And, of course, counterpointers weighed in.
“There is an issue of double standard here,” Indiana University professor & former-Indiana Coalition for Open Government president Gerry Lanasoga said in an interview. “He has been far from forthcoming about his own private email account on which it’s clear he has conducted state business. So there is a disconnect there that cannot be avoided.”
At the Council of Foreign Relations, Digital & Cyberspace Policy Program Dirctor Adam Segal came back with saying that unlike a US Secretary of State, Pence wasn’t likely to come upon classified national-security information—but he could understand why the criticism was there.
“A large part of the criticism of (Hillary Clinton’s) personal server by the GOP (that it was unsafe or that it was to circumvent oversight) would be misplaced if Pence was using an AOL account,” Segal said. “The secretary of state would be in possession of secrets that had more of a national impact but at a lower level—a private email account has the same implications.”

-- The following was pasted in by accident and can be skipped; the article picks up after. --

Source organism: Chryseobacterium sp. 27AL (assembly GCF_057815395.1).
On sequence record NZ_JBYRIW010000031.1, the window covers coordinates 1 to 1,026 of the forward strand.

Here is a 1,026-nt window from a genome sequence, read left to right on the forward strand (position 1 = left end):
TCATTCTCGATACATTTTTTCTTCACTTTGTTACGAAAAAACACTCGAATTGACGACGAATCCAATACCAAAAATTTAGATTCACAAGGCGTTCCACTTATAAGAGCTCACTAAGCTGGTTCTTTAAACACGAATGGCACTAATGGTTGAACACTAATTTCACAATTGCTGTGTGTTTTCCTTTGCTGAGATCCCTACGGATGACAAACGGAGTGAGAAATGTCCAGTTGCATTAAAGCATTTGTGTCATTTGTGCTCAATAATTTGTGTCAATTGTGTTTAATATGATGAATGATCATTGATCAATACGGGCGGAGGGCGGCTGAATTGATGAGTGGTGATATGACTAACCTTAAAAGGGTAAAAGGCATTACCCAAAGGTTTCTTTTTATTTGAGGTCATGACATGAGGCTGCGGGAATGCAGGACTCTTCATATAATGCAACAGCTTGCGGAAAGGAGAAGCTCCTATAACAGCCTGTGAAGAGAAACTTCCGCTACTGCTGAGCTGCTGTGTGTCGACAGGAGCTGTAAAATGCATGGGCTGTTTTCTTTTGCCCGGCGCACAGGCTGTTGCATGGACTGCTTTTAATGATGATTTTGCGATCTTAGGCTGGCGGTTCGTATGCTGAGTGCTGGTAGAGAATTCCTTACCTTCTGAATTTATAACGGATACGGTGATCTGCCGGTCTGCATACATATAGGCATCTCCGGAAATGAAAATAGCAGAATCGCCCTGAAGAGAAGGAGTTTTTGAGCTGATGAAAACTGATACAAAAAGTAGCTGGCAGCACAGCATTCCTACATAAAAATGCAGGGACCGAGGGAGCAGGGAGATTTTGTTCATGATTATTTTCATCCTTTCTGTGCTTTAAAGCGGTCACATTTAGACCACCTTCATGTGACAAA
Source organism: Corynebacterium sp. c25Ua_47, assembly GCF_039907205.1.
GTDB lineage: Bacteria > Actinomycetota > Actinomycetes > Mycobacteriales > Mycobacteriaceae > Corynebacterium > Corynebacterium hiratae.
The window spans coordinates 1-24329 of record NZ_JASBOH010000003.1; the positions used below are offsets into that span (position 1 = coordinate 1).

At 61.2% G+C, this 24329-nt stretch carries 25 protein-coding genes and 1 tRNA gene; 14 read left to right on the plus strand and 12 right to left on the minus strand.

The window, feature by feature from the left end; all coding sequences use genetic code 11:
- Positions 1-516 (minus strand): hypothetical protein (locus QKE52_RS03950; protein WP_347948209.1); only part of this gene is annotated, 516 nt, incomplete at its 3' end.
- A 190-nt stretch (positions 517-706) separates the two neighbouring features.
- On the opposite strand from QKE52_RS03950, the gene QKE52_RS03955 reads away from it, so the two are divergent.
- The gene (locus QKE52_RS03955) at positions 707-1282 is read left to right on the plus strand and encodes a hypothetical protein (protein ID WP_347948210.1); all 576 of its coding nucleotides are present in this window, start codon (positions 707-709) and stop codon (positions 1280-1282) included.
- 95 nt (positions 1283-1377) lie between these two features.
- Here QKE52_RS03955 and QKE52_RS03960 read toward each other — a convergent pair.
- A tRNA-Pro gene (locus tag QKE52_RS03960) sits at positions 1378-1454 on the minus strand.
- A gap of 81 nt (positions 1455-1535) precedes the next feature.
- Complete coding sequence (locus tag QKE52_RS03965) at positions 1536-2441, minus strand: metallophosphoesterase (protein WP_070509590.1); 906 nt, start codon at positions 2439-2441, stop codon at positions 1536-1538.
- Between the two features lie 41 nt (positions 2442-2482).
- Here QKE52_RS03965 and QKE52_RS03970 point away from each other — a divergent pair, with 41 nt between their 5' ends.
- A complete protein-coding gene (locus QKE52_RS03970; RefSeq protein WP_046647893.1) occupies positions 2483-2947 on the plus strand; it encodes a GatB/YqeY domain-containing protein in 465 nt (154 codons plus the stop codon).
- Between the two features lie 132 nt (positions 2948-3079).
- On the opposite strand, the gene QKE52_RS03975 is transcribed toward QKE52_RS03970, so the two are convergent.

Ethics experts and government-accountability advocates are now worried their politicians are lacking transparency. With Pence duking it out in state court regarding the concealed information within e-mail messages entailing his participation in a 2014 lawsuit rivaling then-President Obama’s stance on immigration. Labor lawyer and Democrat William Groth is chasing after that correspondence. Groth thinks it’s proof of Republicans making a waste of the system.
[Video: courtesy of Nate Chute/IndyStar]
With Pence enduring all this muck, should President Trump trust his sidekick? Consider this: the president is bold and boisterous—seemingly forward. How should he handle his pet Pence(r)?